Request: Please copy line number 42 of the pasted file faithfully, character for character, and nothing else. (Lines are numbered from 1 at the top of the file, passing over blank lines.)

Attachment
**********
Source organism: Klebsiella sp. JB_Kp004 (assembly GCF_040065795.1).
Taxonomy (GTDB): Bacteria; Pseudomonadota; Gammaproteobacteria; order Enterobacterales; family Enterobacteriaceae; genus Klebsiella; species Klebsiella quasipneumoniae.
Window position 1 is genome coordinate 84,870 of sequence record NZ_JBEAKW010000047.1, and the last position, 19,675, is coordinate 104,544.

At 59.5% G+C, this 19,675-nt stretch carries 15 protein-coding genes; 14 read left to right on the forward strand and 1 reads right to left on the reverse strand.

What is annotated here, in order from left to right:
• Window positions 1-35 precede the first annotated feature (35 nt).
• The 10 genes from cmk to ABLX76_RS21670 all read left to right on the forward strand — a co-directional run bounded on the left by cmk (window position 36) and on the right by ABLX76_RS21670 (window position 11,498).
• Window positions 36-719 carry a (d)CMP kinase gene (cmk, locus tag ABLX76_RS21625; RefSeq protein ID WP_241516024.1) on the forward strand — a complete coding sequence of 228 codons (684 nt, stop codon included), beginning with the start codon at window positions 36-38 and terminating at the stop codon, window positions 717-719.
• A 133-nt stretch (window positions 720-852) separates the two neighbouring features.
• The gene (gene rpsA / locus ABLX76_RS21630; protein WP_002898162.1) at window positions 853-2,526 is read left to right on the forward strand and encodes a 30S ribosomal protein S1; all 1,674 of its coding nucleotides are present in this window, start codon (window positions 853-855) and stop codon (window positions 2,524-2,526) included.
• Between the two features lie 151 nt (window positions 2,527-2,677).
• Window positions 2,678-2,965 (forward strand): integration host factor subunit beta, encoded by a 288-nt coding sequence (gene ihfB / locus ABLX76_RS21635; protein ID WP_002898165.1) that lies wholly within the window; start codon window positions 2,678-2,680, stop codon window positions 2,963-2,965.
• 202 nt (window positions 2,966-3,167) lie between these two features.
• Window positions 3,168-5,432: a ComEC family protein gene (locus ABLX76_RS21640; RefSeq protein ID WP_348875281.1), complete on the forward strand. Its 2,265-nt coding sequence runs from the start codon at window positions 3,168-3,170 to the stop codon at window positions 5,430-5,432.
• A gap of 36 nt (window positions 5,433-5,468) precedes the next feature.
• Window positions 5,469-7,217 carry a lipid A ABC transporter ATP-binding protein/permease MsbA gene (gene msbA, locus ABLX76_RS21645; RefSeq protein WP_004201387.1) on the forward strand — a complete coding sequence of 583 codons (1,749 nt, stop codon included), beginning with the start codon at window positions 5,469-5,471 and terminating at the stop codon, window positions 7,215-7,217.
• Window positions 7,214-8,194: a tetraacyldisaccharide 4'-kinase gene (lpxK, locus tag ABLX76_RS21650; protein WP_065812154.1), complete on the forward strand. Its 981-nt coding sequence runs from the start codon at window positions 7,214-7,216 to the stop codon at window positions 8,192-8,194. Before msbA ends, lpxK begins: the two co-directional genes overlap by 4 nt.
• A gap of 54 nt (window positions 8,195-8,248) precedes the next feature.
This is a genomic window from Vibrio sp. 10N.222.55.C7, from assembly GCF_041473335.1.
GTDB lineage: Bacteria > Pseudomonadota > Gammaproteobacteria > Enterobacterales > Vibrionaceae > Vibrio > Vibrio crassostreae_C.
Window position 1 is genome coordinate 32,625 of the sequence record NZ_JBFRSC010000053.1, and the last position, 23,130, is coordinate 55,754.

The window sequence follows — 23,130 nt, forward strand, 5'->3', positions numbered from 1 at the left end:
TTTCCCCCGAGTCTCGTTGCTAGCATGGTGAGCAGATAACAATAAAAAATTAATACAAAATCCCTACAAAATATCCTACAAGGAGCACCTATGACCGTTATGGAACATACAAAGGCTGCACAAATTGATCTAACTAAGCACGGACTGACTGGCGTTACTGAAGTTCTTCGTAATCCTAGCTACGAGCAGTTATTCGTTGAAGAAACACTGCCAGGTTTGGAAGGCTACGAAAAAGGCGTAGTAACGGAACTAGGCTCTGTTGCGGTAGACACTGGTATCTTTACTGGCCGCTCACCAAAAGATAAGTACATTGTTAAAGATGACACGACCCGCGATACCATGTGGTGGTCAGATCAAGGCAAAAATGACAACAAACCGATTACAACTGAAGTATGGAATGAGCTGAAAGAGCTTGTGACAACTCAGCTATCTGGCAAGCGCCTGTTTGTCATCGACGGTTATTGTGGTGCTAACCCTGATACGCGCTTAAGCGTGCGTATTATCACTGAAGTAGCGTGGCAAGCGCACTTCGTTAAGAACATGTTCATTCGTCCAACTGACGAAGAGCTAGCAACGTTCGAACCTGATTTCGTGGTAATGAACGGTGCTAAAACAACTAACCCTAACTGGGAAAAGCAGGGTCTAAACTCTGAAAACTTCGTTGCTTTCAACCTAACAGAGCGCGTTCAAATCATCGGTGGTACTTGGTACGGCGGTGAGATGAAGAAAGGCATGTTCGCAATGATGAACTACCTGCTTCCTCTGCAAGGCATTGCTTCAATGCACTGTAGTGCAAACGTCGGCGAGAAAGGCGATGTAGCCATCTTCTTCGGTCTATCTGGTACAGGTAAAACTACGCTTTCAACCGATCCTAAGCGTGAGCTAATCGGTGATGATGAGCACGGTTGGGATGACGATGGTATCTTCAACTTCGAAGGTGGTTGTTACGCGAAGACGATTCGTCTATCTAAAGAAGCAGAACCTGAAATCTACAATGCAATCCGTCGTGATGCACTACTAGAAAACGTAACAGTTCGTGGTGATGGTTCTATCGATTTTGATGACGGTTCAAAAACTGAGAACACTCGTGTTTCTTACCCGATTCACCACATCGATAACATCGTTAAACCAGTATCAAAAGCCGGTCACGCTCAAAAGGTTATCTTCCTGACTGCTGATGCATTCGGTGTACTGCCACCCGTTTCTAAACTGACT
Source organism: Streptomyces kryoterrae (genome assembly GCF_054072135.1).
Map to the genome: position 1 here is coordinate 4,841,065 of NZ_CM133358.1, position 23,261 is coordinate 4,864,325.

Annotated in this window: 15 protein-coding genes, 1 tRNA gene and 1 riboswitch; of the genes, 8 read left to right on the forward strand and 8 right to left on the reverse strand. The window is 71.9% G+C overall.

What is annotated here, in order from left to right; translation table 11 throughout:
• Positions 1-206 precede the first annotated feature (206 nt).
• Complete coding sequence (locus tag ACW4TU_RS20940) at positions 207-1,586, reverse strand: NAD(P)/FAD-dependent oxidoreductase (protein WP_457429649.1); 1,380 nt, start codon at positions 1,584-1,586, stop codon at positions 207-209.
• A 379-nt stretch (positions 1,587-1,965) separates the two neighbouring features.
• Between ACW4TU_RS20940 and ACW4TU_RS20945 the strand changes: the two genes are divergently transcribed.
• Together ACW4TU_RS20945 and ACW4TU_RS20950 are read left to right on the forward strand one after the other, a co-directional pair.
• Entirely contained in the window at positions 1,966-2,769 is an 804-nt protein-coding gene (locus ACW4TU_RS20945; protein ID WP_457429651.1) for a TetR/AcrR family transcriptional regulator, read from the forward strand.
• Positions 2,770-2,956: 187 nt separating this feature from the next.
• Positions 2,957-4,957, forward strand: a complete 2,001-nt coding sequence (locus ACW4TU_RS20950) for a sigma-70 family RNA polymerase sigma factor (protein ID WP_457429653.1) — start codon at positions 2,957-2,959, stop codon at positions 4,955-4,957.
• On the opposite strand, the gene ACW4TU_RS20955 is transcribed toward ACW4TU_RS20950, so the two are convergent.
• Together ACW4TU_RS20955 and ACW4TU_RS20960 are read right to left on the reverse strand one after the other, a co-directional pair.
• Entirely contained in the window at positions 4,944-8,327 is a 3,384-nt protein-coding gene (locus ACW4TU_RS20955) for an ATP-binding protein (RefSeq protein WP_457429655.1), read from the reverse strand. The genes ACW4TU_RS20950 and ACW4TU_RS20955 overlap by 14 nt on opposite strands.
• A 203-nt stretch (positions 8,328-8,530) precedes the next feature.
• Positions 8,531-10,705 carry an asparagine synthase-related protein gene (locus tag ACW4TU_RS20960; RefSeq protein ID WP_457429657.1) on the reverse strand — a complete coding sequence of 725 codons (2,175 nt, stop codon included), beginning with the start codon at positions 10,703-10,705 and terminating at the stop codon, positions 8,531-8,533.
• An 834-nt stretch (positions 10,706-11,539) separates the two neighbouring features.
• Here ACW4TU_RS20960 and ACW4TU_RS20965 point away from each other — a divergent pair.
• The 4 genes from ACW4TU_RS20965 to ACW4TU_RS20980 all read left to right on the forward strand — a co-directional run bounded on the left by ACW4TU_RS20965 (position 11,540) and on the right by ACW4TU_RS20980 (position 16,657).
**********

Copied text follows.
• Here ACW4TU_RS20960 and ACW4TU_RS20965 point away from each other — a divergent pair.